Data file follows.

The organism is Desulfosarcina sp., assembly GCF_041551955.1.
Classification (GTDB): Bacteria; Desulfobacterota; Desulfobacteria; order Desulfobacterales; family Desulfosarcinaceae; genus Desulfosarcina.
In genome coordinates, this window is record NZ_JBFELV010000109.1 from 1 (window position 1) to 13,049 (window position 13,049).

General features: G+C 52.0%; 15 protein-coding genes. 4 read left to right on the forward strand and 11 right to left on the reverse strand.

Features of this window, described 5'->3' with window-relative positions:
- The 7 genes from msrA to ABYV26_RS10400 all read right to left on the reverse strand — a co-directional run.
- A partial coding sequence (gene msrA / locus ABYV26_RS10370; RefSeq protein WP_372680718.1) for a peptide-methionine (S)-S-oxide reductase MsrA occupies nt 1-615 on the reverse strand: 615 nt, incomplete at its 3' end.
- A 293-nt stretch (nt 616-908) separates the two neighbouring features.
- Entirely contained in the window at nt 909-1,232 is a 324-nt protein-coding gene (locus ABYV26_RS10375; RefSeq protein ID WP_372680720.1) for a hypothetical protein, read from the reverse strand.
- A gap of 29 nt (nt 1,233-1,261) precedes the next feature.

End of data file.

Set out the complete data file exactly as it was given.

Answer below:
The organism is Desulfosarcina sp., assembly GCF_041551955.1.
Classification (GTDB): Bacteria; Desulfobacterota; Desulfobacteria; order Desulfobacterales; family Desulfosarcinaceae; genus Desulfosarcina.
In genome coordinates, this window is record NZ_JBFELV010000109.1 from 1 (window position 1) to 13,049 (window position 13,049).

General features: G+C 52.0%; 15 protein-coding genes. 4 read left to right on the forward strand and 11 right to left on the reverse strand.

Features of this window, described 5'->3' with window-relative positions:
- The 7 genes from msrA to ABYV26_RS10400 all read right to left on the reverse strand — a co-directional run.
- A partial coding sequence (gene msrA / locus ABYV26_RS10370; RefSeq protein WP_372680718.1) for a peptide-methionine (S)-S-oxide reductase MsrA occupies nt 1-615 on the reverse strand: 615 nt, incomplete at its 3' end.
- A 293-nt stretch (nt 616-908) separates the two neighbouring features.
- Entirely contained in the window at nt 909-1,232 is a 324-nt protein-coding gene (locus ABYV26_RS10375; RefSeq protein ID WP_372680720.1) for a hypothetical protein, read from the reverse strand.
- A gap of 29 nt (nt 1,233-1,261) precedes the next feature.